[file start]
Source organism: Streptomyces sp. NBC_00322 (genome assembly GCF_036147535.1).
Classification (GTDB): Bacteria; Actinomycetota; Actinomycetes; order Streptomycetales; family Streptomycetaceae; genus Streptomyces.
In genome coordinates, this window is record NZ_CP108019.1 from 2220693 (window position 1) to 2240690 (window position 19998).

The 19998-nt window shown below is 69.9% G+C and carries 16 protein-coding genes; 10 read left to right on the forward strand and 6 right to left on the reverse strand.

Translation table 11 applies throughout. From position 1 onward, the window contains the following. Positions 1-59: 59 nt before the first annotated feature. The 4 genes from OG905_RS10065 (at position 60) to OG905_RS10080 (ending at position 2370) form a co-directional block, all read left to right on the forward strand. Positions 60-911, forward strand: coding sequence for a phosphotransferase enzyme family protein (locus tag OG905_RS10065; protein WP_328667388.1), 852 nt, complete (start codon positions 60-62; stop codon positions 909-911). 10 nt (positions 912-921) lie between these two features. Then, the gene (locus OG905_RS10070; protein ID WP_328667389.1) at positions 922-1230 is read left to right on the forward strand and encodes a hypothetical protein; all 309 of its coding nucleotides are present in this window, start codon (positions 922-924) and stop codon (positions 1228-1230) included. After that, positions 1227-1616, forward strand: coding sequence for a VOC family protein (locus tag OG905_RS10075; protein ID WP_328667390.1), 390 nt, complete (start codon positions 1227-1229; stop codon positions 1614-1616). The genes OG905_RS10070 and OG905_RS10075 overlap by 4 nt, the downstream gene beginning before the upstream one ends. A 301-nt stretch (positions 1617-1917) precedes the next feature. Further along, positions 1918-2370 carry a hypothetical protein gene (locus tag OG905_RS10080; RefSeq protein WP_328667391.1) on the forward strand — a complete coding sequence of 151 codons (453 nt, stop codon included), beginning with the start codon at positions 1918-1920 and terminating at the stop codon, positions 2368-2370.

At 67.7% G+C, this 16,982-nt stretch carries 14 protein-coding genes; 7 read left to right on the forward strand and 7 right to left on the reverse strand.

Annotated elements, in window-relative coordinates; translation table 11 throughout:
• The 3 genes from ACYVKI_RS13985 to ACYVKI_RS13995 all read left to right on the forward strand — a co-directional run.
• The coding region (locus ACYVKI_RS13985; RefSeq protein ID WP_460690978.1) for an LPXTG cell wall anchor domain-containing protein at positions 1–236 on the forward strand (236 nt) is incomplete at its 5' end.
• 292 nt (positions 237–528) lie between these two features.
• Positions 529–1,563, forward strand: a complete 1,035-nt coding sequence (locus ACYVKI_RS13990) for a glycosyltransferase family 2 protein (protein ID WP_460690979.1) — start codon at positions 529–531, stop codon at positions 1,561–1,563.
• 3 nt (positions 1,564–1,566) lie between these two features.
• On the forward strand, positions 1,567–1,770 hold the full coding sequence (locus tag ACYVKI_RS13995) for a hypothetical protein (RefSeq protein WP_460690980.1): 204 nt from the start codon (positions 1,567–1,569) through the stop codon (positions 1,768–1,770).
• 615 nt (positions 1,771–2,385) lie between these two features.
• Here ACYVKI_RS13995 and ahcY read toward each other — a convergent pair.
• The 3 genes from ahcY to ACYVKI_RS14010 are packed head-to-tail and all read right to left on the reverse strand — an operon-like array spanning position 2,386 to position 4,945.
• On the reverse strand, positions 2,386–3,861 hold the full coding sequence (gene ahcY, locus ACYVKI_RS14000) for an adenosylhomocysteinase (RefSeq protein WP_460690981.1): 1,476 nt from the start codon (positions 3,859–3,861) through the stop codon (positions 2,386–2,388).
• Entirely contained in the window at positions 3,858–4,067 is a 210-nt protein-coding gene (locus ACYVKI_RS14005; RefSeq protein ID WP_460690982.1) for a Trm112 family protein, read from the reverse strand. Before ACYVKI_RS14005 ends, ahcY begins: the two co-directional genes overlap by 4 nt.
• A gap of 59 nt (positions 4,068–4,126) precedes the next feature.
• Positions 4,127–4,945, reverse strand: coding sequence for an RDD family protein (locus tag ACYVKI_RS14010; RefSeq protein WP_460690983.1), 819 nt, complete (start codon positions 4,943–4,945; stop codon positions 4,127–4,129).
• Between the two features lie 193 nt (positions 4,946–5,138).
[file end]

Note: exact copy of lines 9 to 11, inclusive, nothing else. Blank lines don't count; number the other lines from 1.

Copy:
• The coding region (locus ACYVKI_RS13985; RefSeq protein ID WP_460690978.1) for an LPXTG cell wall anchor domain-containing protein at positions 1–236 on the forward strand (236 nt) is incomplete at its 5' end.
• 292 nt (positions 237–528) lie between these two features.
• Positions 529–1,563, forward strand: a complete 1,035-nt coding sequence (locus ACYVKI_RS13990) for a glycosyltransferase family 2 protein (protein ID WP_460690979.1) — start codon at positions 529–531, stop codon at positions 1,561–1,563.